• City bike-sharing programs such as New York’s Citi Bike may be great, but the stations may be a bit hard to find without a map. Adafruit, a company that sells DIY electronics and kits, has built a helmet to help make that process more efficient. It has a built-in navigation system that uses lights that flash on the left or right to let the rider know where to turn. The interface is still a bit complicated though. The user has to manually enter the coordinates of a destination—but it is still safer than trying to use a smartphone while riding.
  • Using eye-tracking technology, fashion designer Ying Gao has created a set of dresses that move when someone is looking at them. When the garment is gazed at for a time, tiny motors move parts of it in patterns. The dresses also glow, covered in photo-luminescent thread or featuring glow-in-the-dark threads that make up the base layer of fabric.
  • The merger of technology and high-end accessory design is a definite trend. Handbag designer Rebecca Minkoff has made four clutches that encase speakers for Stellé Audio Couture.
  • The start-up Heapsylon has a smart sock, Sensoria, that is paired with an anklet to automatically detect the type and level of activity based on pressure signals coming from the foot of the wearer. Sensors in the sock communicate data to the anklet, which then can relay the information to the user via an app. For example, it can track a runner’s regular form and send an alert when he or she is making an injurious movement.
  • Even more intimate than smart socks, intelligent sports bras can track users’ performance. This NuMetrix sports bra, made by Textronics, has a small transmitter that snaps to the garment to tracks a user’s heart rate.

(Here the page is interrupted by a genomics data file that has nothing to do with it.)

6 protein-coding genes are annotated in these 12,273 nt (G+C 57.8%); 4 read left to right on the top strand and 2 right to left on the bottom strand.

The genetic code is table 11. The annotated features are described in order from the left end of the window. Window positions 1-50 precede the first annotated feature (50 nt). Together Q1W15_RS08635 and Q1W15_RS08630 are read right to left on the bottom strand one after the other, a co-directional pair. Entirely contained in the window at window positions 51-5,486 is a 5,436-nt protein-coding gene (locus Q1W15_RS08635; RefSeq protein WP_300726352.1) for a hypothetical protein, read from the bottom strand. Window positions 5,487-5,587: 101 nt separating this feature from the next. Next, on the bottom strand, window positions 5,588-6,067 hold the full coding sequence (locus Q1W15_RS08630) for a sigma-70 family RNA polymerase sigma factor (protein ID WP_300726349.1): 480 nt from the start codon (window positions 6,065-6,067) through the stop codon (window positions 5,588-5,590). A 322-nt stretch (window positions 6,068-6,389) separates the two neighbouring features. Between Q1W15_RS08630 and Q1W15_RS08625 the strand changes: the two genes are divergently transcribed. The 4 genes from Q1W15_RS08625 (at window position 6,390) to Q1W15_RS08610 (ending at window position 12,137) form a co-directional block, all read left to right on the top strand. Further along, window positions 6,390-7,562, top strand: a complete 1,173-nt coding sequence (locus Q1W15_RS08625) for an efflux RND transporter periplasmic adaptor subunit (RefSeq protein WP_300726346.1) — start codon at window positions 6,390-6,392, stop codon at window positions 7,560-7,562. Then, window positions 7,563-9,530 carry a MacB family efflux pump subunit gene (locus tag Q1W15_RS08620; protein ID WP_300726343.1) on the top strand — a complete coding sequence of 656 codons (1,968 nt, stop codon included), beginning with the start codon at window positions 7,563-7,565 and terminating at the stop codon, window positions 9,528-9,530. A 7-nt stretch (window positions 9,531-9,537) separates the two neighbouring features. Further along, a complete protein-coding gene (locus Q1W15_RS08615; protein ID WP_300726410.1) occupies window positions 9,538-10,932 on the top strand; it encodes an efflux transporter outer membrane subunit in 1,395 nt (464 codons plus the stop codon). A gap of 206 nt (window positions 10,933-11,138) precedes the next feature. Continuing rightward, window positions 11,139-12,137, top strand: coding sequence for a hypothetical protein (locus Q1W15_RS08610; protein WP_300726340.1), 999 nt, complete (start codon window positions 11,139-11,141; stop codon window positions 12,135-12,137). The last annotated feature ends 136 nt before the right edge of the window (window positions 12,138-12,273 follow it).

• Berlin-based label Moon Berlin, which makes luxury clothing, focuses on using technology to enhance the look of its designs. Soft-circuit LEDs are integrated into the garments, connected to an electrical circuit attached to rubber-like materials that are integrated into fabrics.
  • Imagine if devices could be designed to mold seamlessly with the human body, such that they almost disappear entirely. A new technology may make this possible, in the form of an ‘imperceptible’ electronic skin that can monitor the body, or help people to communicate through touch. Scientists at the University of Tokyo have developed a flexible sensor thinner than plastic wrap and lighter than a feather. The scientists refer to their breakthrough as ‘imperceptible electronics,’ which is in fact a type of ‘e-skin’. When a patch of the material is fastened to the human body, researchers claim it is all but impossible to notice.

Along with providing a touch sensor-like system, imperceptible electronics could be used to monitor the health of a patient, embedded as part of a prosthetic to provide feedback, and possibly form the basis for an entirely robotic skin in the future. Despite the cyborg connotations, this thin and flexible e-skin could greatly improve the application and wearability of personal health devices.

Analyst Gartner has predicted that smart clothing has the biggest potential for growth out of all the different wearables types—moving from virtually zero sales in 2014 to 26 million items in 2016.

Wearables could be the defining technology of the next decade. Wear it well.

By Nick Pascarella and Gina Mercado, on behalf of the Meadowlands Regional Chamber’s Technology Committee. Nick Pascarella is a partner at TruBambu (www.trubambu.com), a business technology consultancy company. Gina Mercado is vice president of client relations at Big Red Pin (www.bigredpin.com).


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Meadowlands USA

Meadowlands USA

Meadowlands USA is a North Jersey regional publication that reaches people who live and work in and around the Meadowlands (including the Bergen, Hudson, Essex and Passaic County corridor), as well as visitors to our region. The blog edition is updated regularly and the print edition is released six times a year.